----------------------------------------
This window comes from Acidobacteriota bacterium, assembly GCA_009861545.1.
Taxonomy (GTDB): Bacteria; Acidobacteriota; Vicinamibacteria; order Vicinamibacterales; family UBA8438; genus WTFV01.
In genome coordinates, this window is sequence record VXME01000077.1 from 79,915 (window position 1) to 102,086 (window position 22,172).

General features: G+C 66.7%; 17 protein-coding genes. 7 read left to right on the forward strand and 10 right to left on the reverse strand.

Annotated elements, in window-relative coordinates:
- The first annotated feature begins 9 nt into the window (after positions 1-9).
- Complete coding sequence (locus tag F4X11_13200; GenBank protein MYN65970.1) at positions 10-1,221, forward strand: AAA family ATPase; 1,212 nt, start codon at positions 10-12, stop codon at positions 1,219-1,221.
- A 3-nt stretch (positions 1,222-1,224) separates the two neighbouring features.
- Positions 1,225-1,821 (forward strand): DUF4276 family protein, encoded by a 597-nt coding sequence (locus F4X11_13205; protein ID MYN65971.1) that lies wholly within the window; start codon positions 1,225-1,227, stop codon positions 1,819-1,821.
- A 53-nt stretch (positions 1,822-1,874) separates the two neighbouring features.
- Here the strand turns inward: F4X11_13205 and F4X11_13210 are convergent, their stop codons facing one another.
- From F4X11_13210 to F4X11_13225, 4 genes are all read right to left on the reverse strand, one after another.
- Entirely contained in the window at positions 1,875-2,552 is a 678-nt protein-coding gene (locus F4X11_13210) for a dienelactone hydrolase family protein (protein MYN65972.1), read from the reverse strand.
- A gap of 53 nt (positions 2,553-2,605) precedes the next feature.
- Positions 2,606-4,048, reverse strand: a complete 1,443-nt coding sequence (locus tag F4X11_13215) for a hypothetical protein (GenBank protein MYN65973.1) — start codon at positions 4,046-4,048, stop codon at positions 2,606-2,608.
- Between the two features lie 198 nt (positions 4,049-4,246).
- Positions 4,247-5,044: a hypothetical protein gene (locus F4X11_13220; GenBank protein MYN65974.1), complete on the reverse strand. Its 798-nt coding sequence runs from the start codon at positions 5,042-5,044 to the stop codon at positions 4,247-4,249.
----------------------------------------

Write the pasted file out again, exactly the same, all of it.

This window comes from Acidobacteriota bacterium, assembly GCA_009861545.1.
Taxonomy (GTDB): Bacteria; Acidobacteriota; Vicinamibacteria; order Vicinamibacterales; family UBA8438; genus WTFV01.
In genome coordinates, this window is sequence record VXME01000077.1 from 79,915 (window position 1) to 102,086 (window position 22,172).

General features: G+C 66.7%; 17 protein-coding genes. 7 read left to right on the forward strand and 10 right to left on the reverse strand.

Annotated elements, in window-relative coordinates:
- The first annotated feature begins 9 nt into the window (after positions 1-9).
- Complete coding sequence (locus tag F4X11_13200; GenBank protein MYN65970.1) at positions 10-1,221, forward strand: AAA family ATPase; 1,212 nt, start codon at positions 10-12, stop codon at positions 1,219-1,221.
- A 3-nt stretch (positions 1,222-1,224) separates the two neighbouring features.
- Positions 1,225-1,821 (forward strand): DUF4276 family protein, encoded by a 597-nt coding sequence (locus F4X11_13205; protein ID MYN65971.1) that lies wholly within the window; start codon positions 1,225-1,227, stop codon positions 1,819-1,821.
- A 53-nt stretch (positions 1,822-1,874) separates the two neighbouring features.
- Here the strand turns inward: F4X11_13205 and F4X11_13210 are convergent, their stop codons facing one another.
- From F4X11_13210 to F4X11_13225, 4 genes are all read right to left on the reverse strand, one after another.
- Entirely contained in the window at positions 1,875-2,552 is a 678-nt protein-coding gene (locus F4X11_13210) for a dienelactone hydrolase family protein (protein MYN65972.1), read from the reverse strand.
- A gap of 53 nt (positions 2,553-2,605) precedes the next feature.
- Positions 2,606-4,048, reverse strand: a complete 1,443-nt coding sequence (locus tag F4X11_13215) for a hypothetical protein (GenBank protein MYN65973.1) — start codon at positions 4,046-4,048, stop codon at positions 2,606-2,608.
- Between the two features lie 198 nt (positions 4,049-4,246).
- Positions 4,247-5,044: a hypothetical protein gene (locus F4X11_13220; GenBank protein MYN65974.1), complete on the reverse strand. Its 798-nt coding sequence runs from the start codon at positions 5,042-5,044 to the stop codon at positions 4,247-4,249.